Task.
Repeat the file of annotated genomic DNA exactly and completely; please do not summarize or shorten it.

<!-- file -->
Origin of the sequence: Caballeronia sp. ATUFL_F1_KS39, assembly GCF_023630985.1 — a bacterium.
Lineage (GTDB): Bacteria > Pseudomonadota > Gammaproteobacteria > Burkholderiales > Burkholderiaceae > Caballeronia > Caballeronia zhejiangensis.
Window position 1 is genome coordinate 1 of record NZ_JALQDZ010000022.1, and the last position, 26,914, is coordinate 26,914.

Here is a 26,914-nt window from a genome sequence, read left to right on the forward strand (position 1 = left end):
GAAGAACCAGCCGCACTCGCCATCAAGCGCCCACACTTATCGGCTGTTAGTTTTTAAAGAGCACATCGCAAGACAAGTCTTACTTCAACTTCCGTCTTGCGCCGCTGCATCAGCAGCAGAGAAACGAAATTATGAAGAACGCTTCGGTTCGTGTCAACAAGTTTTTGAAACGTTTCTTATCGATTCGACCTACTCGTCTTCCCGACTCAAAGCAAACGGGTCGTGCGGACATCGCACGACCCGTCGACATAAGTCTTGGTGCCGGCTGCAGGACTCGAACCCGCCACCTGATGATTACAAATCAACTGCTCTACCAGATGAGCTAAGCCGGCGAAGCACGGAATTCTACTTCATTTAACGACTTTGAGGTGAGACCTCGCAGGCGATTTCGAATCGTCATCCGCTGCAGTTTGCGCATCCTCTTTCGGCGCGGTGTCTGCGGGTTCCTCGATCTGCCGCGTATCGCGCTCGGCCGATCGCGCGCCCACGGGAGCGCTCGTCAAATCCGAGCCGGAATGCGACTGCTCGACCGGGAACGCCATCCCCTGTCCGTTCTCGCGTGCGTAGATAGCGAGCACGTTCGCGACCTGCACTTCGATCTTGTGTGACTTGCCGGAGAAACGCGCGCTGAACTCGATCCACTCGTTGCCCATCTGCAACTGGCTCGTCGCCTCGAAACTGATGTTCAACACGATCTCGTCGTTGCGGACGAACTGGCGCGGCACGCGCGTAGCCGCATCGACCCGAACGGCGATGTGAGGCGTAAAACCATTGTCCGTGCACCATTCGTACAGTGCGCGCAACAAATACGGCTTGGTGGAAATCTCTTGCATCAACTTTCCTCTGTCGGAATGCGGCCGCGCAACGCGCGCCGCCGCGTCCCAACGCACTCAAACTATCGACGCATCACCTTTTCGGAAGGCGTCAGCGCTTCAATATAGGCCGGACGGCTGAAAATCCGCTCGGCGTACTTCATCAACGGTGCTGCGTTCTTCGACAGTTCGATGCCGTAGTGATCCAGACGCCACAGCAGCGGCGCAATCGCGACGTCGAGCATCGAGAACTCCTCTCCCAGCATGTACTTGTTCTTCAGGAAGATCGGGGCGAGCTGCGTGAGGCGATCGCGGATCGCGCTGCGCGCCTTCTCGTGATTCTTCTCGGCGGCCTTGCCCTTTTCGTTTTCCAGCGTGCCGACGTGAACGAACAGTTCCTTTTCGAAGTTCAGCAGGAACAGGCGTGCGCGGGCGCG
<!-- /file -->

Origin of the sequence: Caballeronia sp. ATUFL_F1_KS39, assembly GCF_023630985.1 — a bacterium.
Lineage (GTDB): Bacteria > Pseudomonadota > Gammaproteobacteria > Burkholderiales > Burkholderiaceae > Caballeronia > Caballeronia zhejiangensis.
Window position 1 is genome coordinate 1 of record NZ_JALQDZ010000022.1, and the last position, 26,914, is coordinate 26,914.

Here is a 26,914-nt window from a genome sequence, read left to right on the forward strand (position 1 = left end):
GAAGAACCAGCCGCACTCGCCATCAAGCGCCCACACTTATCGGCTGTTAGTTTTTAAAGAGCACATCGCAAGACAAGTCTTACTTCAACTTCCGTCTTGCGCCGCTGCATCAGCAGCAGAGAAACGAAATTATGAAGAACGCTTCGGTTCGTGTCAACAAGTTTTTGAAACGTTTCTTATCGATTCGACCTACTCGTCTTCCCGACTCAAAGCAAACGGGTCGTGCGGACATCGCACGACCCGTCGACATAAGTCTTGGTGCCGGCTGCAGGACTCGAACCCGCCACCTGATGATTACAAATCAACTGCTCTACCAGATGAGCTAAGCCGGCGAAGCACGGAATTCTACTTCATTTAACGACTTTGAGGTGAGACCTCGCAGGCGATTTCGAATCGTCATCCGCTGCAGTTTGCGCATCCTCTTTCGGCGCGGTGTCTGCGGGTTCCTCGATCTGCCGCGTATCGCGCTCGGCCGATCGCGCGCCCACGGGAGCGCTCGTCAAATCCGAGCCGGAATGCGACTGCTCGACCGGGAACGCCATCCCCTGTCCGTTCTCGCGTGCGTAGATAGCGAGCACGTTCGCGACCTGCACTTCGATCTTGTGTGACTTGCCGGAGAAACGCGCGCTGAACTCGATCCACTCGTTGCCCATCTGCAACTGGCTCGTCGCCTCGAAACTGATGTTCAACACGATCTCGTCGTTGCGGACGAACTGGCGCGGCACGCGCGTAGCCGCATCGACCCGAACGGCGATGTGAGGCGTAAAACCATTGTCCGTGCACCATTCGTACAGTGCGCGCAACAAATACGGCTTGGTGGAAATCTCTTGCATCAACTTTCCTCTGTCGGAATGCGGCCGCGCAACGCGCGCCGCCGCGTCCCAACGCACTCAAACTATCGACGCATCACCTTTTCGGAAGGCGTCAGCGCTTCAATATAGGCCGGACGGCTGAAAATCCGCTCGGCGTACTTCATCAACGGTGCTGCGTTCTTCGACAGTTCGATGCCGTAGTGATCCAGACGCCACAGCAGCGGCGCAATCGCGACGTCGAGCATCGAGAACTCCTCTCCCAGCATGTACTTGTTCTTCAGGAAGATCGGGGCGAGCTGCGTGAGGCGATCGCGGATCGCGCTGCGCGCCTTCTCGTGATTCTTCTCGGCGGCCTTGCCCTTTTCGTTTTCCAGCGTGCCGACGTGAACGAACAGTTCCTTTTCGAAGTTCAGCAGGAACAGGCGTGCGCGGGCGCG